Perhaps the time he spent with Fidel Castro for his documentary Comandante has eroded Stone’s faith in American capitalism. Wall Street II is not an investigation into the movement of modern money, or how lax banking regulation eventually breeds corruption, but rather a series of carelessly arranged vignettes on the themes of honour, loyalty and shame. The result is that while Stone’s second wander down Wall St never wants for incident, it is impossible to care about any of his characters and the story floats off into a sloppy, soppy conclusion.


IADT graduate and prolific short-subject writer and director Brendan Muldowney’s debut feature film Savage is a timely story about an increasingly violent Irish society undermined by ponderous characterisation and moments of frothy hysteria.

Darren Healy plays jobbing photographer Paul Graynor, who spends his working life outside the Four Courts, snapping criminals as they emerge from the back of police vans. Lonely and withdrawn, the only person Paul talks to, other than his elderly, ailing father, is the old man’s nurse, Michelle (Nora-Jane Noone). Having plucked up the courage to ask her out, Paul and Michelle start a tentative relationship. But on the way home from their first date, Paul is mugged in a side-street. His attackers respond to his cowering fear with an even more brutal assault, which leaves Paul with horrific injuries. Unable to come to terms with what has happened; mild-mannered Paul retreats to the isolation of his city-centre apartment where he hatches a plan for revenge.

Impressively photographed, edited and scored, Savage is a slick looking film, even more so when the very low production budget is taken into consideration. However, the glossy production work isn’t enough to override the fundamental flaws in the greasy story. The film is littered with moments of clanging implausibility. The assault Paul suffers (which, in fairness to the potential audience, I cannot reveal here) is burdened by an unnecessary metaphorical weight that the rest of the story struggles to carry.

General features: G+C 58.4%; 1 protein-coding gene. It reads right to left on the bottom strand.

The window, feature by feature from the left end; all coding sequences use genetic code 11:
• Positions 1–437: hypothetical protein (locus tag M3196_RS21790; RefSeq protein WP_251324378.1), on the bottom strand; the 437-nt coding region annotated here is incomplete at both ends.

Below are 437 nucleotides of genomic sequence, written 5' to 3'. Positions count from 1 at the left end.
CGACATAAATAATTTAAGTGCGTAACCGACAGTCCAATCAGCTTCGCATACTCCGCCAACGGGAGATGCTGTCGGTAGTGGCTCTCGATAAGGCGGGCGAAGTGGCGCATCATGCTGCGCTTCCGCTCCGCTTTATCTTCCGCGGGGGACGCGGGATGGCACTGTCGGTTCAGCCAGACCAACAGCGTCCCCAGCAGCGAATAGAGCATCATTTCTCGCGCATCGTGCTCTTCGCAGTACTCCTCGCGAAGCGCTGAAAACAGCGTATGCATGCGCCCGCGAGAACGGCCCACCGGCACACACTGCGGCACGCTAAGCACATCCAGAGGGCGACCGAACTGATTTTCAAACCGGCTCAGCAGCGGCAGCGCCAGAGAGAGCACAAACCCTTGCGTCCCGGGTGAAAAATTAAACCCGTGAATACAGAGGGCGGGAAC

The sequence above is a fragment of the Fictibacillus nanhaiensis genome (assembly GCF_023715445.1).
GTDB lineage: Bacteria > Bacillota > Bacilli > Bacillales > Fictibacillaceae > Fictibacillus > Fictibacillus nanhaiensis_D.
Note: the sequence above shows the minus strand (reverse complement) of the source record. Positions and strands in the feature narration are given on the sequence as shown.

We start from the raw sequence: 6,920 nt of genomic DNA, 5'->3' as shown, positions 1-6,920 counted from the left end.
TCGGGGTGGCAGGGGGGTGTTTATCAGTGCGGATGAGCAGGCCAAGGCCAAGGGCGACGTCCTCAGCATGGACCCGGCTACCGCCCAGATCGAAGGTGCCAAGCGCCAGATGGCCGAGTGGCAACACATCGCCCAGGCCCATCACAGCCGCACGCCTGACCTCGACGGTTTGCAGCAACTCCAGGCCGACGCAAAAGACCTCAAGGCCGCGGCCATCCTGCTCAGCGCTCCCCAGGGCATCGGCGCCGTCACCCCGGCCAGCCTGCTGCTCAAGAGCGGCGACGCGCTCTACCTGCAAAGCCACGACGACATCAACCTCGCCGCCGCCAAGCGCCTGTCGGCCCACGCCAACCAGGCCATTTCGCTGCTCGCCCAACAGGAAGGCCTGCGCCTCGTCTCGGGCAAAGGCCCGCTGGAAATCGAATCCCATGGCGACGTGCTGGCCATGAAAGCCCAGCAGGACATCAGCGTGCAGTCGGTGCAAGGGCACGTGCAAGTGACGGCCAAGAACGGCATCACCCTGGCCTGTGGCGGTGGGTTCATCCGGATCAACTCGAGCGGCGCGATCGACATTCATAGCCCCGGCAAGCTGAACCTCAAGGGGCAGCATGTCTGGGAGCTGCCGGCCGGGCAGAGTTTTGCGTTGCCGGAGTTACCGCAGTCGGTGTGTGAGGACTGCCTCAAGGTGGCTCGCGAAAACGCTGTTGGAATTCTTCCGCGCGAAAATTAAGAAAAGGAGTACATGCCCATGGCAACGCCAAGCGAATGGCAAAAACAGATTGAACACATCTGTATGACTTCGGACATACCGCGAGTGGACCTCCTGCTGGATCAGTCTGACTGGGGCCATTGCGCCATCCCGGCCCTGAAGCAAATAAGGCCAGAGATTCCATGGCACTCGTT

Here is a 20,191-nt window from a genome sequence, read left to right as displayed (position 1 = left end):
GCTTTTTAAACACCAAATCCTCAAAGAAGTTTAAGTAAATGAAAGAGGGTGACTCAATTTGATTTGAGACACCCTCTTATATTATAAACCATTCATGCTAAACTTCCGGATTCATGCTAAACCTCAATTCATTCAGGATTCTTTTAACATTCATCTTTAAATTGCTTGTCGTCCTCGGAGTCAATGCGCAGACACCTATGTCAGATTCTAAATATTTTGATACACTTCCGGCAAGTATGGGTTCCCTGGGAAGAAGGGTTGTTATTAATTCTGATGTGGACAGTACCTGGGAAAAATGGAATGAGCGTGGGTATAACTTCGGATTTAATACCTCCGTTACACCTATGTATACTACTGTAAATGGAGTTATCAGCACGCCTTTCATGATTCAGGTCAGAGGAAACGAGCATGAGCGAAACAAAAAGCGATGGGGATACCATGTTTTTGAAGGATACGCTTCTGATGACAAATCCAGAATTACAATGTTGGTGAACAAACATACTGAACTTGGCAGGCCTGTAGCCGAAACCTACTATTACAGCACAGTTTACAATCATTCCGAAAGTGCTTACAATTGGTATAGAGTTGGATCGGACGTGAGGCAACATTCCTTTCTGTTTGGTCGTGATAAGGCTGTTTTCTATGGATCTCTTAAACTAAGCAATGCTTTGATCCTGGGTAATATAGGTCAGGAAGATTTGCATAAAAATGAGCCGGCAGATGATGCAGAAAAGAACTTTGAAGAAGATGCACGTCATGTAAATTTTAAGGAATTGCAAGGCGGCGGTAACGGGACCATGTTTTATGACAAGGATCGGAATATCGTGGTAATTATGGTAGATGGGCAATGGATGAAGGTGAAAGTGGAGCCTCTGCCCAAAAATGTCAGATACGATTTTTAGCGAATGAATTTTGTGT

Later, Paul’s interactions with authority figures, policemen, doctors and psychiatrists, are improbably perfunctory and glib; a complete misreading of the post-traumatic psychiatric care process and something that could have been rectified by further research or the application of common sense above cinematic expediency. These clumsy exchanges are not intended to help Paul but rather to push him towards his transformation into an agent of bloody vengeance. The point is hammered home in a sequence where Paul watches a reactionary television pundit espouse about our “brutal society” being at a “tipping-point” before pledging to kill anyone who breaks into his house.

The two leads give performances of more nuance than the material they have to work with. Healy is entirely convincing as the traumatised young man, struggling to come to terms with changed life prospects while Noone is both hard-edged and soft-hearted as the pragmatic nurse, looking to help him. But as the story develops, it becomes increasingly difficult to sympathise with Healy’s fascistically-drawn √úbermensch, shaving his head, necking illegal steroids and waving a big knife while Noone, an angelic sounding-board, offers nothing but timid objections. Muldowney is clearly influenced by films such as Taxi Driver, Death Wish and Straw Dogs in depicting a man who reacts to the violence he meets by becoming violent in return. But the writer and director fails to capture the dangerous ambiguity of his genre predecessors and Savage deteriorates into a didactic lecture about the dangers of vigilantism. For all its flaws, Savage is a statement of intent from Muldowney and his producer Conor Barry, a film that shows their considerable promise for the future.